Today is the first day I have not been able to sing the Snowbank Song in over a week. It's snowing, and the wind stings my face. The puddles have turned to ice.
But on the warmer days, I got out to check on a couple things.
One day I went out with my friend Bryce and our dogs. We went to Porter's Island because he's never been there before! I knew he would like the blue ice formation. Here's an action shot of him and his pup (Bryce, I hope I have your permission to post a picture of you on the internet!)
Bryce and Mr. Zi by the ice mound
As I looked to the south, I couldn't believe the wall of dark gray clouds crawling our way. "Is is supposed to rain today?" I asked.
"I don't know," Bryce said. "I learned never to watch the weather up here. Just look outside." Good answer.
But as you can see by his t-shirt, it wasn't terribly cold that day, so we didn't fret. I was a little surprised, though, when the rain started as we began our trek back across the lake. It was kind of an irony: walking across the frozen lake in the rain. Who knows if I'll ever get to do that again?
Not today. It's snowing. Just some flurries, though. Luckily I haven't heard word of any accumulation.
With all those other sunny, warm days, I thought Manganese Falls might be giving a show by now. Actually, Aaron thought that. But a snowshoe to the falls sounded good to Duce and me, so we went. I didn't even have to put my snowshoes on until we got near Lake Fanny Hooe itself on the JLG Trail.
Then something embarrassingly odd happened. I was lost.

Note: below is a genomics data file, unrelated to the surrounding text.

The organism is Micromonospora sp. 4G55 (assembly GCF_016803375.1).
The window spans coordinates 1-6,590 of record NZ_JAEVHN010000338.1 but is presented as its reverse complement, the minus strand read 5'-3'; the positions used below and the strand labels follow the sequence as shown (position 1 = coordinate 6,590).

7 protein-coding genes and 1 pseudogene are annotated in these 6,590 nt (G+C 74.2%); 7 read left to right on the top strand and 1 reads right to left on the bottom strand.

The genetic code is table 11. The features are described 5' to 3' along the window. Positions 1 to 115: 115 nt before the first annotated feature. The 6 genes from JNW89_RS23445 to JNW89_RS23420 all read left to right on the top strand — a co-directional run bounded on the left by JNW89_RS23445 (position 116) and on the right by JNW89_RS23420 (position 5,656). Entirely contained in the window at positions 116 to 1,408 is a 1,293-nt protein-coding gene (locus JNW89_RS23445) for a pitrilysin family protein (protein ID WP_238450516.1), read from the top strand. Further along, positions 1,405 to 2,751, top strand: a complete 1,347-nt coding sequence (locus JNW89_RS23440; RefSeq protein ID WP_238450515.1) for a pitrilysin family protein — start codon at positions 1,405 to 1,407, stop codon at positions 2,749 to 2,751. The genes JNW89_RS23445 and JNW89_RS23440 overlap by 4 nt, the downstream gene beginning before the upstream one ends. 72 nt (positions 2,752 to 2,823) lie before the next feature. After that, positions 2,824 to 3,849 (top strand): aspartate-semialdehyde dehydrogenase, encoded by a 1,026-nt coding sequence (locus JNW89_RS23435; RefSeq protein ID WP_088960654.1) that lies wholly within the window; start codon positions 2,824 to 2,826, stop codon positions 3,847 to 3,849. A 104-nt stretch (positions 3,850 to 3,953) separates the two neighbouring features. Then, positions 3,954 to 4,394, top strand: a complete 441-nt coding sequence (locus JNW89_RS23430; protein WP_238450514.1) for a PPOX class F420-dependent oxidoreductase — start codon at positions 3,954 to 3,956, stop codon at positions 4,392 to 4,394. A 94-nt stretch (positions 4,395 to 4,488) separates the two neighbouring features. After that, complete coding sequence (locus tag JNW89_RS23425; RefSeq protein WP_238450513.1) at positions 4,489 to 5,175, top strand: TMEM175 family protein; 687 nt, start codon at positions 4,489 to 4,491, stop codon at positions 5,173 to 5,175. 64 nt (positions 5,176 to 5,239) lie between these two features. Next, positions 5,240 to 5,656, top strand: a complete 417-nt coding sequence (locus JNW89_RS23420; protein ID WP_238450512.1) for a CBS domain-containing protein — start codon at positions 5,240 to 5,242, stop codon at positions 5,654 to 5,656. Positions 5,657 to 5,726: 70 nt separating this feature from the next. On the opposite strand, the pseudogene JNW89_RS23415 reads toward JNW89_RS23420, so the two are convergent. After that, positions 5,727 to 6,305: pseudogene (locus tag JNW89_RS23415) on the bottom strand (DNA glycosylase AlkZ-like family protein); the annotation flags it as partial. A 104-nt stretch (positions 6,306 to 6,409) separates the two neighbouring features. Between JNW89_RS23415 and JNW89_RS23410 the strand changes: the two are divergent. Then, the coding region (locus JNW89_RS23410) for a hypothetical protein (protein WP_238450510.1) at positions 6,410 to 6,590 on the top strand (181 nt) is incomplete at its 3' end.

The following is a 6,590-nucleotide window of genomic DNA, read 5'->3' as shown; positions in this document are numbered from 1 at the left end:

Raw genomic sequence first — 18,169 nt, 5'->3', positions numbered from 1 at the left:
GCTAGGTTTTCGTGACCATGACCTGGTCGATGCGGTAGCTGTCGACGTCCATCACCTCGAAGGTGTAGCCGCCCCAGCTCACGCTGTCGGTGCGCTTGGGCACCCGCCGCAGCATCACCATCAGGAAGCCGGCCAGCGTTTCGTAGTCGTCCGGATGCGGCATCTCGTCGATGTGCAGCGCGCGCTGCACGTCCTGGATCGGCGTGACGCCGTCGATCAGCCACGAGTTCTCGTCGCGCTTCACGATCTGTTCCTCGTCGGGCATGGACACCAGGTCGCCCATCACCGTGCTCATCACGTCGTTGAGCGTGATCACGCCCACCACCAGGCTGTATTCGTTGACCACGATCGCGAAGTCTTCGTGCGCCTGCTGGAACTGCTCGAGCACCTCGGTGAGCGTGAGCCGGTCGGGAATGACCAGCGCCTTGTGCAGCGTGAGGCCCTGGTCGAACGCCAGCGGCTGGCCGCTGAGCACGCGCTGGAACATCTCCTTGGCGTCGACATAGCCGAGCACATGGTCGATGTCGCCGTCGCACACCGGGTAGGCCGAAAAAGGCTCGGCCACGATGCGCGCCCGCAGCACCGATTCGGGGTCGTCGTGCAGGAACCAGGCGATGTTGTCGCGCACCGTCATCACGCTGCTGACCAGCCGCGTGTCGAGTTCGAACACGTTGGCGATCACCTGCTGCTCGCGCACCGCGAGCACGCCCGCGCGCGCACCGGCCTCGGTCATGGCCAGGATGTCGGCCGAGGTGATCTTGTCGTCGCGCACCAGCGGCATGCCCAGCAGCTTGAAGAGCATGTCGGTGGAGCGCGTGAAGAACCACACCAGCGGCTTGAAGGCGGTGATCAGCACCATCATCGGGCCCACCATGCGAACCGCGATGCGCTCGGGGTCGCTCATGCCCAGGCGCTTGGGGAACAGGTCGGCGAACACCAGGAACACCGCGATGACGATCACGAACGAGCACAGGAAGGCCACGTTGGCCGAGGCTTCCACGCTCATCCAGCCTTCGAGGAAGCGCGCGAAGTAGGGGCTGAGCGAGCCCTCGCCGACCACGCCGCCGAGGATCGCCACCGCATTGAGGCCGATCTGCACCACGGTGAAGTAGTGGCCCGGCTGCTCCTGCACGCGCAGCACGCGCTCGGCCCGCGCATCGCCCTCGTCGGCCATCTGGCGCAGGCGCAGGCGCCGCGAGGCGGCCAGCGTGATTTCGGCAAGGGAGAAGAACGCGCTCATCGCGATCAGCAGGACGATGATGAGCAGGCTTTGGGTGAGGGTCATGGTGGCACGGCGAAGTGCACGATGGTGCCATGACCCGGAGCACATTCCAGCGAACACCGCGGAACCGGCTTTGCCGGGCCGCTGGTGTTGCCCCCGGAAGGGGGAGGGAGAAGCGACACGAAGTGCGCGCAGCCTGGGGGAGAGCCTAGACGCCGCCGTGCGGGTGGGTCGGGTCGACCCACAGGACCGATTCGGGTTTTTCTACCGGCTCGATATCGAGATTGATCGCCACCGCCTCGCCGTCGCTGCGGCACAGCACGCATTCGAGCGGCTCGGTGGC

"Where is the trail?" I asked Duce. He couldn't find it either. I knew which way to travel along the lake, but I didn't see what resembled a trail anywhere in the area. So we bushwhacked.
Have you ever snowshoed in a forest full of snow that has been melting for days? Snowshoes don't really work. Nothing does. You just sink proportionately to the weight of your body. I sank down to my knees and thighs in spots. Ugh. That was a lot of work.
Finally, we found the trail. I was relieved for myself and Duce. He looked like he was swimming in the snow! But that relief didn't last long because we sunk in on the trail just like in the middle of the woods! Holy buckets! I never experienced that phenomenon before. Oh, I couldn't wait to see that bridge by the falls.
But before that bridge, I saw the colors in the puddles on Lake Fanny Hooe. Just like this.
Pretty green and blue ice on Fanny Hooe
Then after a few hundred more grueling steps, we came to the bridge and took a break. Was the sight worth it?
The bottom of Manganese Falls
It sounded nice, but still pretty snowy under all those cedar trees.
We took a little break, turned around and went back along the snowmobile trail. The easy way.
Remember that unreadable Fort Wilkins sign from the last post? Here is is three days after that.
Fort Wilkins is peeking out now!
It's peeking even more today, but I didn't get a picture yet. We'll save that comparison for the next post (if I remember!).
As I stepped out to bring in some wood today, thankful that we still have some, I experienced a different phenomenon. The last time I brought in wood, I stepped through snow thigh deep. In some spots I could barely get my boot back out! Know what it was like today? Walking on top of a rock. This refreeze refroze the snowbanks. I bet the walk to Manganese Falls would be easy now!